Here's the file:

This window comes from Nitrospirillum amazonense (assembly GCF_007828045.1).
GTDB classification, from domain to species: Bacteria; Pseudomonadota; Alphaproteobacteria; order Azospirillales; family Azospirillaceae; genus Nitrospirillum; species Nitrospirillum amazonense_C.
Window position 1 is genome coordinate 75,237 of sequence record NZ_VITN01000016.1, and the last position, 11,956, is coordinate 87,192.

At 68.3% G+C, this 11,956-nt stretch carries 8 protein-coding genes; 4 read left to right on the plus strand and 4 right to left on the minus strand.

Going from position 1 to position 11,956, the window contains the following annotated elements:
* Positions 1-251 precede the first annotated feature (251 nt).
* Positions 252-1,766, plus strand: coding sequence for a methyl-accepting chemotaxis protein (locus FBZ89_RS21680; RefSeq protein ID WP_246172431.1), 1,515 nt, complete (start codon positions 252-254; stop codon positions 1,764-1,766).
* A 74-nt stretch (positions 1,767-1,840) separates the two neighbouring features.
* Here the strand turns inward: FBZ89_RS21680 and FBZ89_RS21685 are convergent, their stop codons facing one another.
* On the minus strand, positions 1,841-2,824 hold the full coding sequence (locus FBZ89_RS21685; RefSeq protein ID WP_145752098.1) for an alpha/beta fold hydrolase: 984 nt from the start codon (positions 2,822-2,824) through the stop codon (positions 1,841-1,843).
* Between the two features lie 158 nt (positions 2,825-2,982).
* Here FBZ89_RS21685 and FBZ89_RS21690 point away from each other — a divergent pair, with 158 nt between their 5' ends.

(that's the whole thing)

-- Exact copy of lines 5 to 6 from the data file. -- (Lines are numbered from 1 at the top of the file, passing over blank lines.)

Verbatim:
Going from position 1 to position 11,956, the window contains the following annotated elements:
* Positions 1-251 precede the first annotated feature (251 nt).